Despite being away from the fields for some time now, Roger Federer continues to be an icon and a role model for many athletes. The last two years have been lacking in satisfaction for the King, struggling with the first major injury of his career.
Due to his right knee problems, the former world number 1 only played 13 competitive matches in 2021. The Swiss phenomenon reached the round of 16 at Roland Garros and the quarterfinals at Wimbledon, far too meager tally for a legend of the caliber of he.
A few weeks after the Championships, the 20-time Grand Slam champion announced that he had suffered a knee relapse and had to operate for the third time in 18 months. Barring further setbacks, the 40-year-old from Basel is expected to return in late summer or early autumn.
For the moment, his presence at the Laver Cup and the ATP in Basel has been confirmed. In a recent interview with the newspaper 'Le Temps', Christopher Clarey - a well-known correspondent for the New York Times - spoke at length about the Red Cross legend.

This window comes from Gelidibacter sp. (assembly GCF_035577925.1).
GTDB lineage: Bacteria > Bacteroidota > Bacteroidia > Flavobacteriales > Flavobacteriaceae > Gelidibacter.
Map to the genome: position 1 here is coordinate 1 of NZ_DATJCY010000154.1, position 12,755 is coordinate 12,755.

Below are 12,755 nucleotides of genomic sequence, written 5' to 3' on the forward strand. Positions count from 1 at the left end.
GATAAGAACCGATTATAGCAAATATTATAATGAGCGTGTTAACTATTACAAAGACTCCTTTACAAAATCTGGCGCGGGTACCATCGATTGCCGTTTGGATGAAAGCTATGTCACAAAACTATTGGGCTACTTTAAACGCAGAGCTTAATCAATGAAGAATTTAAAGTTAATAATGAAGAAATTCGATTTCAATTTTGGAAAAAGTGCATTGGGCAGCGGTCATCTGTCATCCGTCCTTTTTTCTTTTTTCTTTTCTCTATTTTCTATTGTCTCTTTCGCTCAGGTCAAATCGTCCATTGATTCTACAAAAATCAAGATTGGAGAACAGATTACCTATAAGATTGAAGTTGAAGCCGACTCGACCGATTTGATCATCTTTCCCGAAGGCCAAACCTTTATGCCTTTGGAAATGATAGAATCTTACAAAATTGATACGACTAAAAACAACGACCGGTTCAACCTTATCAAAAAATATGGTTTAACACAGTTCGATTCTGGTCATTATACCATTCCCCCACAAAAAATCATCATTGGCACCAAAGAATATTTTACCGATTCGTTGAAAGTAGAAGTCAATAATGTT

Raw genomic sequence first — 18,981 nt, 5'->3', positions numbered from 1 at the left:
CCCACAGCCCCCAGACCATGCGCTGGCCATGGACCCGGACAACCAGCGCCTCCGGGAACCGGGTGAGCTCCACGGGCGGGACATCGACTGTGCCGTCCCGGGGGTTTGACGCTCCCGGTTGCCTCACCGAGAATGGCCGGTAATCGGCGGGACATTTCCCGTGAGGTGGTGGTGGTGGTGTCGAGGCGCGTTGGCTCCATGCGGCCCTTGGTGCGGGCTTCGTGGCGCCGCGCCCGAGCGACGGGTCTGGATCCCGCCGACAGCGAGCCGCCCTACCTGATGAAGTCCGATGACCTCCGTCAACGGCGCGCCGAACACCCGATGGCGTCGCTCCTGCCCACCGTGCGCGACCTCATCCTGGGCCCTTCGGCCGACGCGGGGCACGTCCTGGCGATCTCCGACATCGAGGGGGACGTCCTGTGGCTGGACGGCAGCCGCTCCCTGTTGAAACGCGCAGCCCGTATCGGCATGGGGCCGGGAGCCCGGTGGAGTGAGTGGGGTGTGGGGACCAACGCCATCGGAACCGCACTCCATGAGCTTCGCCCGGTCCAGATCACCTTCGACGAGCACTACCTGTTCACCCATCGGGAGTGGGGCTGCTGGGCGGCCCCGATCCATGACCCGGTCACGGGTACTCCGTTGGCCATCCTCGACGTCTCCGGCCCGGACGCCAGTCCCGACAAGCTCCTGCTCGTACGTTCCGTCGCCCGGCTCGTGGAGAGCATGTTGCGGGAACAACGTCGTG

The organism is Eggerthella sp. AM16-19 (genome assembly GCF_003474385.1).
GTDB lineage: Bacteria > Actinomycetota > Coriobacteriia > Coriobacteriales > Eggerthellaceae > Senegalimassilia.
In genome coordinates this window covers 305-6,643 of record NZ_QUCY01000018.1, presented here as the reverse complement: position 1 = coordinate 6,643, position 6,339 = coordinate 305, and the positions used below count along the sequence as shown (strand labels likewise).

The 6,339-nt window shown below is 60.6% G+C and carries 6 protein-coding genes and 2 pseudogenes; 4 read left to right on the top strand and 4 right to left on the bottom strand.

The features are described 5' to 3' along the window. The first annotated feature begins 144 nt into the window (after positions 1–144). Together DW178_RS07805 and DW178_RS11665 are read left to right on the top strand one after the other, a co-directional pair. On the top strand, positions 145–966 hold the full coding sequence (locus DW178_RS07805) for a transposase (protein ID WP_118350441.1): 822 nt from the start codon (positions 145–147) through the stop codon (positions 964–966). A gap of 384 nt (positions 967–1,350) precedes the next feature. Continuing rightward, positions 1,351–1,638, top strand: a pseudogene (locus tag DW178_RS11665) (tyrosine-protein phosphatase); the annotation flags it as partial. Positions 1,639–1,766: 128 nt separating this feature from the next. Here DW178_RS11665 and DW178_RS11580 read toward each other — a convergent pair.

Clarey comments on Federer
The book on Roger Federer by Christopher Clarey, the New York Times journalist, will be available in French soon. Fans will therefore be able to enjoy themselves because the pad is made up of 590 pages.
The author, interviewed by our colleague Laurent Favre from the daily Le Temps, once again expressed his intentions when writing this book and also his admiration for the Swiss champion. “Roger Federer is clearly one of the best players in tennis history, but in the finals he is also a big loser.
But that also contributed to his popularity: people saw him as vulnerable, very human, not hiding his feelings. explains Christophe, who was marked by several qualities of King Roger: “his empathy, his ability to feel others, the atmospheres, to be curious, and his chameleon side, his ability to adapt”.
After a prolonged wait, Swiss Maestro Roger Federer is finally set to make his comeback on the tour at the Swiss Indoors later this year. The Swiss master last played at the 2021 Wimbledon, where he suffered a quarterfinal loss to Hubert Hurkacz.
Following the loss, he underwent a third surgery on his knee, which forced him to take a break from the tour. “Roger seriously believes in his comeback and is fighting hard for it. He wants to know it again and not just deliver a PR appearance.
I would never write Roger off”. Maybe he won’t necessarily win another Grand Slam. “But he can always get into the quarter-finals or semi-finals – if he’s healthy”.